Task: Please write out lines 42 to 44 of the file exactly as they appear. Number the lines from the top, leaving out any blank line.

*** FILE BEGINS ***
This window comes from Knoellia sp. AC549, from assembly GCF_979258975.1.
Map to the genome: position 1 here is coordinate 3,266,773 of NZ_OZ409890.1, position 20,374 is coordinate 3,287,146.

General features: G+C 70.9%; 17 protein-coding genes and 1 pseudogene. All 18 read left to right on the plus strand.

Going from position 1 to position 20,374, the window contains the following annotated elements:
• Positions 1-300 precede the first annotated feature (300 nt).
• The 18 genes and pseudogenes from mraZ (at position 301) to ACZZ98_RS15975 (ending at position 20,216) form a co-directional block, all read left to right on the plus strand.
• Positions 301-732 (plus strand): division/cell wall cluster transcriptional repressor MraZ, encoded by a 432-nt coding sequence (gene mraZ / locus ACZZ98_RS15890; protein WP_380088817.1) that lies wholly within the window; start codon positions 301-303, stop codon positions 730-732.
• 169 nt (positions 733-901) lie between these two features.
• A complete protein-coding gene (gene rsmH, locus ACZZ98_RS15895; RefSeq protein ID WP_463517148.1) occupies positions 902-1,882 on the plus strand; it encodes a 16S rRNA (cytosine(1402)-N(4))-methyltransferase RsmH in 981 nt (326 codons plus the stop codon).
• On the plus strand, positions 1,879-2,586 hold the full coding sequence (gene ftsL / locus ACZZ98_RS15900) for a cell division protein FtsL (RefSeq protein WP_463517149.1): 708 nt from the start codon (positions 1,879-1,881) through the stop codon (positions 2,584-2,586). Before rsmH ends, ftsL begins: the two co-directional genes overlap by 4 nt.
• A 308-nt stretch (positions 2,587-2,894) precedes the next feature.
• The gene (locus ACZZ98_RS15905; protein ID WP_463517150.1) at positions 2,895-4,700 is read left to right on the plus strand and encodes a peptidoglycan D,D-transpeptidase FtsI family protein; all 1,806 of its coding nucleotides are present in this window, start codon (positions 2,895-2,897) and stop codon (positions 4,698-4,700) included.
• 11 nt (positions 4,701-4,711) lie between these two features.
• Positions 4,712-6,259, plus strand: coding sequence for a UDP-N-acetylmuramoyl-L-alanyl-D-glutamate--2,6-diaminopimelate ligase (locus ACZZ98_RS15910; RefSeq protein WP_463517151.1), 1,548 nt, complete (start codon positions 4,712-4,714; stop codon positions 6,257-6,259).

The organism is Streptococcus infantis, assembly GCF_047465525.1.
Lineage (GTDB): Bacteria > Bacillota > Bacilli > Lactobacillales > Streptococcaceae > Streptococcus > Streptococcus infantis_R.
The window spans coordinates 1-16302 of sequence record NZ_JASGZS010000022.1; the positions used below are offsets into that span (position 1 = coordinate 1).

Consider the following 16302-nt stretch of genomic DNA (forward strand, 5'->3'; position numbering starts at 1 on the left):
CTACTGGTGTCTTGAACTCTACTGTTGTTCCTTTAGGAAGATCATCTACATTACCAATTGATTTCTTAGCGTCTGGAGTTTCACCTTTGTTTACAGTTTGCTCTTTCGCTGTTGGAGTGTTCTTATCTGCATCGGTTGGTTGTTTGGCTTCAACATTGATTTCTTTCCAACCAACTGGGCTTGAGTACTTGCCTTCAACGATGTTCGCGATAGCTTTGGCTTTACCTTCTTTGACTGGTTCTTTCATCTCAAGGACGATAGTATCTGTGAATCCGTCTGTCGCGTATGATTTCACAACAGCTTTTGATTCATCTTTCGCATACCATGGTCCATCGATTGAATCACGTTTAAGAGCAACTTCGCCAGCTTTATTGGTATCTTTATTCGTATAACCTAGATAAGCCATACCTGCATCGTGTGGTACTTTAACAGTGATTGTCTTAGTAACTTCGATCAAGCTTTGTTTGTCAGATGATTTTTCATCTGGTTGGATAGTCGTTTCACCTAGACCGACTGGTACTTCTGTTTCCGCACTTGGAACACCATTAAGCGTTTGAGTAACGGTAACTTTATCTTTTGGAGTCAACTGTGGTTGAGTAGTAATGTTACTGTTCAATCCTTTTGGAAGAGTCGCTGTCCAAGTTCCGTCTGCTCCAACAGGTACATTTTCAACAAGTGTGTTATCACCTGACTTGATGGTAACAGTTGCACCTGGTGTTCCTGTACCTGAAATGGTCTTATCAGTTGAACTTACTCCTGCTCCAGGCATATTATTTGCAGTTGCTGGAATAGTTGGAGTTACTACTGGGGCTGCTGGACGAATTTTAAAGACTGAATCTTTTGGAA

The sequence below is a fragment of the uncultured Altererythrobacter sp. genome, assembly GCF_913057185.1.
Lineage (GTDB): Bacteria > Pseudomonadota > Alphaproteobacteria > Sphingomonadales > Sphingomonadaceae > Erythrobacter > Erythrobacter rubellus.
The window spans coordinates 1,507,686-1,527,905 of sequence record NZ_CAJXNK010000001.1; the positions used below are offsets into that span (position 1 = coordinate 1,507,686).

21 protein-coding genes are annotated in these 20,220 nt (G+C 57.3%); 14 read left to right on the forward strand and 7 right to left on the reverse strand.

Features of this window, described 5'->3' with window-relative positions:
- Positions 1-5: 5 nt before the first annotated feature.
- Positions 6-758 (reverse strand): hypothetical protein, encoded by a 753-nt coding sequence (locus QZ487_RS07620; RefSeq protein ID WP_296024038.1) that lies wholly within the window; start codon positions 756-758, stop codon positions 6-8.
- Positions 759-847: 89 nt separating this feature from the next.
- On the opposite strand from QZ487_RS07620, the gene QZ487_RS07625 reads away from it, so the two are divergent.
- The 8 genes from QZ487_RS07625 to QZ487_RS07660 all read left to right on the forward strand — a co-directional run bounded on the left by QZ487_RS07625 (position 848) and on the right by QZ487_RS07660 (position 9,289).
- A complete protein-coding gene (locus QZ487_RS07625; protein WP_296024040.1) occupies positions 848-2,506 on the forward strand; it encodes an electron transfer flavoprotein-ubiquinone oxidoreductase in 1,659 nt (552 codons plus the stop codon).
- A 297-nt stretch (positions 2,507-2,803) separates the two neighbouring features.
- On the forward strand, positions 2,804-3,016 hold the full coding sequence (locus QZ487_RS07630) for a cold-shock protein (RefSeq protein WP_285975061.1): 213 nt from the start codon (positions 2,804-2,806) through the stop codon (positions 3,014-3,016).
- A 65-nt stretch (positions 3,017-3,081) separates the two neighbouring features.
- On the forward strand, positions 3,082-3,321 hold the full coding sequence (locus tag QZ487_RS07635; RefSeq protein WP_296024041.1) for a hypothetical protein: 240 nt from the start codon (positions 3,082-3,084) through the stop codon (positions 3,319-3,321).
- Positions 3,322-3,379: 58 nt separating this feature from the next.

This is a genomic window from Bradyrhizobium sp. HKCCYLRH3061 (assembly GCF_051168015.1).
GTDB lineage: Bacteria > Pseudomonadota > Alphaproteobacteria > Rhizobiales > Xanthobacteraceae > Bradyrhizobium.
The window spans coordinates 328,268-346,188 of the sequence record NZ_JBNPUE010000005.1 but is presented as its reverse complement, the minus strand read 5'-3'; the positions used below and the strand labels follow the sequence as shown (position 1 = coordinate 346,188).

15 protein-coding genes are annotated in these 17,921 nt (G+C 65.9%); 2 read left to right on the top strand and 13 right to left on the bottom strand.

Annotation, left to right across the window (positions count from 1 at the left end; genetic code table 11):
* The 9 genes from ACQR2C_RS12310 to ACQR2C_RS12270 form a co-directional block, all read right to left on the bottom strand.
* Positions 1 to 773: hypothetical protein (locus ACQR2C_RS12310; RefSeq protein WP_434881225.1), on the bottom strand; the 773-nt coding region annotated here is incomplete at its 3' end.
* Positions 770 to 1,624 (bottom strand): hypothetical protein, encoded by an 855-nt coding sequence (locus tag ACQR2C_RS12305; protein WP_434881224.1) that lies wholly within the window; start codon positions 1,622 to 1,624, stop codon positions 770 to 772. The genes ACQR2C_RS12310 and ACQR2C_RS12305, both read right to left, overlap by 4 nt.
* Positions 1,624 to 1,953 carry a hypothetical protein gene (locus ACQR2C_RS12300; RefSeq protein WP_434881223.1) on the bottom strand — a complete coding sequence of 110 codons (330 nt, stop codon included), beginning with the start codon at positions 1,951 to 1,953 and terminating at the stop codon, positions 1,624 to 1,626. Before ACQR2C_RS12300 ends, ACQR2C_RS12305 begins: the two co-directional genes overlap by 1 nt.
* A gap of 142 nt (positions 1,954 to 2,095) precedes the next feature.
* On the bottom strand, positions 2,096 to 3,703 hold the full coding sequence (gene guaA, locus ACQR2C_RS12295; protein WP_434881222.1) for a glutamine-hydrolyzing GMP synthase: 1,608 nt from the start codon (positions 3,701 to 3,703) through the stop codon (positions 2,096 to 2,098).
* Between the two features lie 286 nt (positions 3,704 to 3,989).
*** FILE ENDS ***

* Positions 1 to 773: hypothetical protein (locus ACQR2C_RS12310; RefSeq protein WP_434881225.1), on the bottom strand; the 773-nt coding region annotated here is incomplete at its 3' end.
* Positions 770 to 1,624 (bottom strand): hypothetical protein, encoded by an 855-nt coding sequence (locus tag ACQR2C_RS12305; protein WP_434881224.1) that lies wholly within the window; start codon positions 1,622 to 1,624, stop codon positions 770 to 772. The genes ACQR2C_RS12310 and ACQR2C_RS12305, both read right to left, overlap by 4 nt.
* Positions 1,624 to 1,953 carry a hypothetical protein gene (locus ACQR2C_RS12300; RefSeq protein WP_434881223.1) on the bottom strand — a complete coding sequence of 110 codons (330 nt, stop codon included), beginning with the start codon at positions 1,951 to 1,953 and terminating at the stop codon, positions 1,624 to 1,626. Before ACQR2C_RS12300 ends, ACQR2C_RS12305 begins: the two co-directional genes overlap by 1 nt.